At the start of the Second World War, British military and intelligence officers recognized that defeating Nazi Germany would require the Allies to know what the enemy was planning. This task was complicated by the fact that the German military transmitted all of its communications through a presumably uncrackable code created by a machine called Enigma. The Germans had been encoding their messages with this machine since the early 1930s, and were so confident in its security that they used it for everyday military communications as well as highly important strategic messages. Concerned about the increasing military threat, other European nations began working to decipher the Enigma codes. Poland was the first country to make significant advances when it trained and recruited a new group of codebreakers: math students from Poznań University. With the help of intelligence obtained by French spies, Polish mathematicians, led by Marian Rejewski, were able to decipher initial codes and later to understand the wiring of the machines; eventually they create replicas. However, the German military eventually increased the complexity of the machines by adding additional rotors, requiring a new method of decryption.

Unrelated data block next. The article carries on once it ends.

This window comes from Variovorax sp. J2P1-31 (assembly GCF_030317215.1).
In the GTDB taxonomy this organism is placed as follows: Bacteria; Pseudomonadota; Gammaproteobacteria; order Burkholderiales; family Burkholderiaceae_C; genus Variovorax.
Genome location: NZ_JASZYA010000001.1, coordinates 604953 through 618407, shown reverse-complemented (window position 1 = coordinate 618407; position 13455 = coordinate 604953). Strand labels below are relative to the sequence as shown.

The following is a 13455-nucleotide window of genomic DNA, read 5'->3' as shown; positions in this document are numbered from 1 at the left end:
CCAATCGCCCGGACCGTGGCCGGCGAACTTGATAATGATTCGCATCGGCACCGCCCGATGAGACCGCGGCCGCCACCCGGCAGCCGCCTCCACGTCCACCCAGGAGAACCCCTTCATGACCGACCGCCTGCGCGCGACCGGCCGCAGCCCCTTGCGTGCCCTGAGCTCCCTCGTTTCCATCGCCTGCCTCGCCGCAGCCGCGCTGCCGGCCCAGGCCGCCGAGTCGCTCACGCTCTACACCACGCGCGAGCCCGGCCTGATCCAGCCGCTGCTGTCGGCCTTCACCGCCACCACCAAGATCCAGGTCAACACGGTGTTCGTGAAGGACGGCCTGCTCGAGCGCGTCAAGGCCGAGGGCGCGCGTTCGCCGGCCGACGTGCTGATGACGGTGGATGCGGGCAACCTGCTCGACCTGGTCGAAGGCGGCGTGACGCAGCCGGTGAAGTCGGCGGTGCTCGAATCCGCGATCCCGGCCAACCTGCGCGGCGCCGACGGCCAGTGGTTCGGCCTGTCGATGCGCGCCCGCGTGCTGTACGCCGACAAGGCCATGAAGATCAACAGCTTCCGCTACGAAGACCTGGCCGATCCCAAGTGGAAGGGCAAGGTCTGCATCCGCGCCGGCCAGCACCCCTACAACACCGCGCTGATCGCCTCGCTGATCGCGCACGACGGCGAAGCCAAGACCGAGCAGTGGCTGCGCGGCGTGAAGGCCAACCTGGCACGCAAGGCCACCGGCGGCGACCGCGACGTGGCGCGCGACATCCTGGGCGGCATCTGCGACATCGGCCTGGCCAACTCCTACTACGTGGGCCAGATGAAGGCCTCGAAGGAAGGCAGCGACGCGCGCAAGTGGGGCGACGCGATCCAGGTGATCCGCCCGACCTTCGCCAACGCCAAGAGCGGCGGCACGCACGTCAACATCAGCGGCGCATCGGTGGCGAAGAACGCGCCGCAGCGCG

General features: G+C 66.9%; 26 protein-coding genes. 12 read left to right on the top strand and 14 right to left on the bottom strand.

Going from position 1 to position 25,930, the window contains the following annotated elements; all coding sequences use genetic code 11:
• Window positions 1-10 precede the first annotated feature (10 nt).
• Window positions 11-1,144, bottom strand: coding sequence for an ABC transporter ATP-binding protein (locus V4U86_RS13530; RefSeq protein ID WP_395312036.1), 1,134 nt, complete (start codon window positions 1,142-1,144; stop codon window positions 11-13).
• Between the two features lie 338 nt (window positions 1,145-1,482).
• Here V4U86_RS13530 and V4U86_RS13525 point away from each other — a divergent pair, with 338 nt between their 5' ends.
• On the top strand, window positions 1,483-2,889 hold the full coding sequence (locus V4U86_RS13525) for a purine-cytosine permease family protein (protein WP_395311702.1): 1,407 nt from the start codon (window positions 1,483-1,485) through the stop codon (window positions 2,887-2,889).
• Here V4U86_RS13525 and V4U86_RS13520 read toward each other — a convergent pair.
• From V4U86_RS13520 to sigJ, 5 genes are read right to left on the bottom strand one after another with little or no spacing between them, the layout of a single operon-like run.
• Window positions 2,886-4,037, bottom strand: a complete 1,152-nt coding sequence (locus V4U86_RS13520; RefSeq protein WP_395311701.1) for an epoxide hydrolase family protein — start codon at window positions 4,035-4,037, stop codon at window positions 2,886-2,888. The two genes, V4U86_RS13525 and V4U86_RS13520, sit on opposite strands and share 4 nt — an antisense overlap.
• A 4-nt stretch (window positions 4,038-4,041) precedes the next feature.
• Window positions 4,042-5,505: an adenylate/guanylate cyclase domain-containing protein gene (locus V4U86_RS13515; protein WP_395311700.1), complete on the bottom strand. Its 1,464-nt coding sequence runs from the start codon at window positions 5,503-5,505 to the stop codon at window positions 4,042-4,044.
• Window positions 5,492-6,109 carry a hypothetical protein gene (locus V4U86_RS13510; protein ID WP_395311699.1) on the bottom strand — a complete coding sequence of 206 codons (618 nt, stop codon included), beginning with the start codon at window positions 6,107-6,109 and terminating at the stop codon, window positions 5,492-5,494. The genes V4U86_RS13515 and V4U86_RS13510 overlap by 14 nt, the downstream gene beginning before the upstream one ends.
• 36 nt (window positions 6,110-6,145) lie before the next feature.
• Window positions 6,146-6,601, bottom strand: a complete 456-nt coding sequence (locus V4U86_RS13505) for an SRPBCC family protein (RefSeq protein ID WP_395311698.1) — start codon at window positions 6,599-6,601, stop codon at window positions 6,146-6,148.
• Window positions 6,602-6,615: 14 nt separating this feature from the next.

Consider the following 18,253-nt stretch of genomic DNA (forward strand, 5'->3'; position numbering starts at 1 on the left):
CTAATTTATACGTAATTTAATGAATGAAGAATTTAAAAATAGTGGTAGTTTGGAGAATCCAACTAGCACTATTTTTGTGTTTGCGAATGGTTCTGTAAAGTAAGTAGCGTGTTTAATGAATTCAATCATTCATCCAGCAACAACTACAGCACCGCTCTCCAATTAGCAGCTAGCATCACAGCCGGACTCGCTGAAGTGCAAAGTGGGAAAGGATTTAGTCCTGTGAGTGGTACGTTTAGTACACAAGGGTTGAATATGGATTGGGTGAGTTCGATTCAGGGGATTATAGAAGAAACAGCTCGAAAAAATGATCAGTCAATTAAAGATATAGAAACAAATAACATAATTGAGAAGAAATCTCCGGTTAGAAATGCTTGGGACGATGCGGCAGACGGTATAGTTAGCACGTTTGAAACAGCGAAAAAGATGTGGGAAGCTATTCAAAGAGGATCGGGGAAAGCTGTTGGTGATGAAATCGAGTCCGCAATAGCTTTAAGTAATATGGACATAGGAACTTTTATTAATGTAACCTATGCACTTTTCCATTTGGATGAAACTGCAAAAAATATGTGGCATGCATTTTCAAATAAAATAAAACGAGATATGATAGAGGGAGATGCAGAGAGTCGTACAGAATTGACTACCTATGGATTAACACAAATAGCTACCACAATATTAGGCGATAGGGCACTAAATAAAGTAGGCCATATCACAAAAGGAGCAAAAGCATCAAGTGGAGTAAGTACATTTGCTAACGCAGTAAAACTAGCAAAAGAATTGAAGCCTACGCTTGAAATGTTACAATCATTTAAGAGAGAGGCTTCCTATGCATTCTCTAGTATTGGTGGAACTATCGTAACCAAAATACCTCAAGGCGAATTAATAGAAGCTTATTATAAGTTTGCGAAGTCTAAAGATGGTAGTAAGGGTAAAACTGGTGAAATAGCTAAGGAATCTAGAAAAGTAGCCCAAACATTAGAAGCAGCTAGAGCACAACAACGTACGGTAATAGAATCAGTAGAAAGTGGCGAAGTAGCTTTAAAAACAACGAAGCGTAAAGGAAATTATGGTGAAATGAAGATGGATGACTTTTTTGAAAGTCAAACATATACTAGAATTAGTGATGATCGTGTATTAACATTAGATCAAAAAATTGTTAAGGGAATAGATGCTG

The machine attached letters on a keyboard to three, four, or five rotors (depending on the version), each with 26 starting positions that could be set prior to encoding; a decryption code (called a cipher key) essentially conveyed these settings to the message recipient, and allowed people to interpret the message using another Enigma machine. Even with the simpler three-rotor scrambler, there were 17,576 different combinations of starting positions (26 x 26 x 26); plus the machine had numerous other methods of introducing variation. Not long after the war started, the British recruited a team of brilliant codebreakers to crack the Enigma code. The codebreakers, led by Alan Turing, used what they knew about the Enigma machine to build a mechanical computer that could crack the code. And that knowledge of what the Germans were planning proved to be a key part of the ultimate Allied victory of Nazi Germany in 1945.

The Enigma is perhaps the most famous cryptographic device ever known. It stands as an example of the pivotal role cryptography has played in society. Now, technology has moved cryptanalysis to the digital world.

Many ciphers are designed using invertible matrices as the method of message transference, as finding the inverse of a matrix is generally part of the process of decoding. In addition to knowing the matrix and its inverse, the receiver must also know the key that, when used with the matrix inverse, will allow the message to be read.

In this chapter, we will investigate matrices and their inverses, and various ways to use matrices to solve systems of equations. First, however, we will study systems of equations on their own: linear and nonlinear, and then partial fractions. We will not be breaking any secret codes here, but we will lay the foundation for future courses.